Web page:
Alabama to Introduce Sports Betting Legislation This WeekAlabamaBetting
Alabama doesn't even offer a state lottery. But, lawmakers are hoping to make massive changes to the state's gambling laws in 2021.
This week, lawmakers in the state are planning to introduce legislation that would legalize sports betting in Alabama. The push for sports betting legalization is all part of an effort to expand gambling offerings throughout the state -- a move that would allow Alabama to take advantage of the huge opportunity for additional tax revenue.
Details of the Bill
The session of Alabama's Legislature begins on February 2, and state Representative John Rogers is prepared. He's going to introduce House Bill 199, that would amend Section 65 of Alabama's constitution, establishing the Alabama Lottery in the process.
Right now, Alabama is one of only five states in the country to not offer a lottery -- with Utah, Hawaii, Alaska and Nevada being the others. Rogers, who has been serving in the state capital for almost 40 years, has been an advocate of legalized gambling for a while now.
Rogers' bill wouldn't just legalize lottery in Alabama, though. It would also legalize sports betting. Revenue from the gambling proceeds would be split a number of ways. An equal 40% would be directed to Alabama's education budget, and to the general fund. The remaining 20% would go to the Alabama Department of Corrections.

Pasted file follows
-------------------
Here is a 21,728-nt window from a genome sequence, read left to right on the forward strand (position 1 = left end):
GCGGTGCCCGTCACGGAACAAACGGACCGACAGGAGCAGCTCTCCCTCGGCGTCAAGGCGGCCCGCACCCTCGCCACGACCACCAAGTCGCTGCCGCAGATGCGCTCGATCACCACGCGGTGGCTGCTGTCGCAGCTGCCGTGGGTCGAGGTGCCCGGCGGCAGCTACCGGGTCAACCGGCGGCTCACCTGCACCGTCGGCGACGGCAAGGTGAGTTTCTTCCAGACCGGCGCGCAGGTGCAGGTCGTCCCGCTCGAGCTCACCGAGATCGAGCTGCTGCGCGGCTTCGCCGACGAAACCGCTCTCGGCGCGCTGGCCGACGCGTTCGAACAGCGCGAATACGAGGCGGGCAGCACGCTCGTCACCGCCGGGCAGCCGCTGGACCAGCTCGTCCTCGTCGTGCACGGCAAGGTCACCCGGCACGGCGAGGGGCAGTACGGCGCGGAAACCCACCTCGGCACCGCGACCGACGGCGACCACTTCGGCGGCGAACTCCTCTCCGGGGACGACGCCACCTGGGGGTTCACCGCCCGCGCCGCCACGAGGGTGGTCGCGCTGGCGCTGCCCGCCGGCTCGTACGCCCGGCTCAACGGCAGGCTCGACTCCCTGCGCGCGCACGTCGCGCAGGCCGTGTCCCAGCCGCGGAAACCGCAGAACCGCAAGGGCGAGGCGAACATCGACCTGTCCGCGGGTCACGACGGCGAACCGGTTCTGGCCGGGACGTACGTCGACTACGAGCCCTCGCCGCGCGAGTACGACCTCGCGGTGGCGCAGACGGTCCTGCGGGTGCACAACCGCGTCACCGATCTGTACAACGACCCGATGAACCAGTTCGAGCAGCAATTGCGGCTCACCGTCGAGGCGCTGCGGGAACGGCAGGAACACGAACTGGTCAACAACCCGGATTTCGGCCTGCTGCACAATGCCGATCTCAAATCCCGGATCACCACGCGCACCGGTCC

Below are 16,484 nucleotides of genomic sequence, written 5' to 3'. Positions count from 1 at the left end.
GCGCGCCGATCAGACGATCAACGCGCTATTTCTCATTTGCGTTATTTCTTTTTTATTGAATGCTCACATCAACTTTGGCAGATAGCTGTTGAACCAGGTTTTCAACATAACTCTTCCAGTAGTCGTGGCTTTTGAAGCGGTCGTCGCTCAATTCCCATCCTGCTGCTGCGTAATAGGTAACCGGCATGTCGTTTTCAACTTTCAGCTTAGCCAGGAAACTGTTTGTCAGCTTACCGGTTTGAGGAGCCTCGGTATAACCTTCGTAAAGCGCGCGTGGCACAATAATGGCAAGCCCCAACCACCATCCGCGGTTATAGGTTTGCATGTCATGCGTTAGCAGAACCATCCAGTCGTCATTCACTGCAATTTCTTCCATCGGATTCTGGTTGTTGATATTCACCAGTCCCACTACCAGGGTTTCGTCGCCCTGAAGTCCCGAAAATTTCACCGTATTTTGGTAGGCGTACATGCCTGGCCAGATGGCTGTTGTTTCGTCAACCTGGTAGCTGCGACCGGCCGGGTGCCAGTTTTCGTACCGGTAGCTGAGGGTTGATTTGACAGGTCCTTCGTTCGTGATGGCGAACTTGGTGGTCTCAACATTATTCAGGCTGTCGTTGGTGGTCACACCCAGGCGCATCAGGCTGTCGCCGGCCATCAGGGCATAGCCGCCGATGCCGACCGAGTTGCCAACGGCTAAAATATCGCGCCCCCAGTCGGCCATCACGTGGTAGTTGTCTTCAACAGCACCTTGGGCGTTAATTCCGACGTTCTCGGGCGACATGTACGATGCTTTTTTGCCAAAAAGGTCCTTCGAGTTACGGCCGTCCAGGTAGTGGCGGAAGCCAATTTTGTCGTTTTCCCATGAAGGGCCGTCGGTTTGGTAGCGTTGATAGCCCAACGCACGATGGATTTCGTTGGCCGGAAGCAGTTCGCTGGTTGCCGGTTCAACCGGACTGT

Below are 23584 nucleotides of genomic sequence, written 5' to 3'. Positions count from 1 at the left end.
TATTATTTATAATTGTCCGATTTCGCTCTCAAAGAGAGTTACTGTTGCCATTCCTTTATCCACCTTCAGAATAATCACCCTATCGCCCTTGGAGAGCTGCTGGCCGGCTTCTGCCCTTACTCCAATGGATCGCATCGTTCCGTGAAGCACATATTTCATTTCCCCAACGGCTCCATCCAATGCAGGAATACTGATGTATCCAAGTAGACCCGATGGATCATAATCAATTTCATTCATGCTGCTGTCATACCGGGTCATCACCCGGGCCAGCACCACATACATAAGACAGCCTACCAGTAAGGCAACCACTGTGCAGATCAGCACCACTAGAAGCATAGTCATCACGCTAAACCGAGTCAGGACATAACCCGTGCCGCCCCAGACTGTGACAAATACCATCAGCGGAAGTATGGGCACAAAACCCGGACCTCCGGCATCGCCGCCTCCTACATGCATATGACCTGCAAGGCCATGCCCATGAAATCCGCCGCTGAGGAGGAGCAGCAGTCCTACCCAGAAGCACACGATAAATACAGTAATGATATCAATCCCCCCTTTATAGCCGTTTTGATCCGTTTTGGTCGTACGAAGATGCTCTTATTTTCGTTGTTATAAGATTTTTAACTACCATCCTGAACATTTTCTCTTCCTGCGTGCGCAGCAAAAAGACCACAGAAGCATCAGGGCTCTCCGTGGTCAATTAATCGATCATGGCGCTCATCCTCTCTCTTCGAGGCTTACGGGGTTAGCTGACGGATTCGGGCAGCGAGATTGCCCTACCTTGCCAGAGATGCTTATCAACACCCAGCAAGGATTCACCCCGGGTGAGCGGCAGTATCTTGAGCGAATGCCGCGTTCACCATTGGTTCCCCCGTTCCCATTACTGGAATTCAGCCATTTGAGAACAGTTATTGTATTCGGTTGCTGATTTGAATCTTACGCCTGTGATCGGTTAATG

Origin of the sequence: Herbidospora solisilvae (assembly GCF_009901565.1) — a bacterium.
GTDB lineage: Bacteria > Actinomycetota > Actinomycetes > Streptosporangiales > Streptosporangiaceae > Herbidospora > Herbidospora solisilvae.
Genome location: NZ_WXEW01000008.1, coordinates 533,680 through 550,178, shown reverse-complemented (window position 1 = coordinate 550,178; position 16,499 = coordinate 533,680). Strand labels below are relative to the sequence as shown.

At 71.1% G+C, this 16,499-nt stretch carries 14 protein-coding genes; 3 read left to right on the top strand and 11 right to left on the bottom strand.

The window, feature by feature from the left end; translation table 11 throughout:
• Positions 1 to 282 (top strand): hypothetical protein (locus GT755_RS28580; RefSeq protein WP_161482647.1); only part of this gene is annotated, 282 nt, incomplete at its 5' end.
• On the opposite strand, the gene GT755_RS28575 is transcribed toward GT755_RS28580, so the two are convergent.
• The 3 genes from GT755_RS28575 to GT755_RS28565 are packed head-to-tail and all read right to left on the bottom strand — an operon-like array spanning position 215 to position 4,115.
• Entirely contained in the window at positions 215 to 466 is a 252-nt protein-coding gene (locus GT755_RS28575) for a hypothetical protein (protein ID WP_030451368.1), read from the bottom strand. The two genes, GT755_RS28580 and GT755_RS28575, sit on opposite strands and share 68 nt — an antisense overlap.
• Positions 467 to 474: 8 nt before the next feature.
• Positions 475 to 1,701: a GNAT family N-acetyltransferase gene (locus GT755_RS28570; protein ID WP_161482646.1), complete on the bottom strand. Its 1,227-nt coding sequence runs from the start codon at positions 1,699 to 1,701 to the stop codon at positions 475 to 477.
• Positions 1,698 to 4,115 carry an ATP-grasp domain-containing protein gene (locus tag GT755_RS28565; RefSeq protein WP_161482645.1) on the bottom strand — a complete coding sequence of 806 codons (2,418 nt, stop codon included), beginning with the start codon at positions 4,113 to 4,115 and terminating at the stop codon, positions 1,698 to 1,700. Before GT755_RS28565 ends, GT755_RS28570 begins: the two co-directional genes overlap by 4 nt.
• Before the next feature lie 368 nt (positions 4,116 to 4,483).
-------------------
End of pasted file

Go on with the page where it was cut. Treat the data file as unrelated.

The proposal from Rogers, a Democrat, has bipartisan support, too. Del Marsh, the Republican Senate President Pro Tempore of Alabama, also said he would introduce a gambling bill during this session.
Alabama's Current Situation
Right now, Alabama doesn't have any full-fledged casino gambling in the state either. There are three casinos that operate in the state and are run by the Poarch Band of Creek Indians.
However, the state and the tribe never entered into a gaming agreement that would allow Class III Indian gaming. As a result, the casinos can only offer gaming terminals that are bingo-based. They can't offer table games or slot machines currently.
But Rogers and Marsh have bigger visions. They want to establish the Class III gaming at the tribal casinos and also expand the gambling offerings. Rogers says his bill would legalize mobile and in-person sports wagering in Alabama.
Land-based sites that could obtain licenses are the three tribal casinos as well as dog racetracks throughout the state. Other online companies could potentially apply for mobile licenses as well, meaning major players such as William Hill, DraftKings and FanDuel could enter the state.
Alabama Could Make a Lot of Money
Alabama is losing out on a lot of potential revenue from gambling. The Governor's Study Group on Gambling Policy released a report in December that said legal sports betting could bring in as much as $10 million in annual tax revenue.
The report also said a state lottery could bring in roughly $300 million in taxes each year, with casino gambling bringing in up to $400 million. That's the potential for more than $700 million in annual tax revenue Alabama isn't realizing right now.
In terms of sports betting, that number could grow even higher if mobile wagering is allowed in the end. A big reason for that is that Mississippi and Tennessee -- two of Alabama's border states -- have legalized sports betting on the books right now.
While Mississippi doesn't allow mobile sports wagering, Tennessee does. This means Alabama residents who live near the Tennessee can simply drive across the border to place a sports wager right now. Those living near Mississippi can travel to one of that state's casinos to place a sports wager.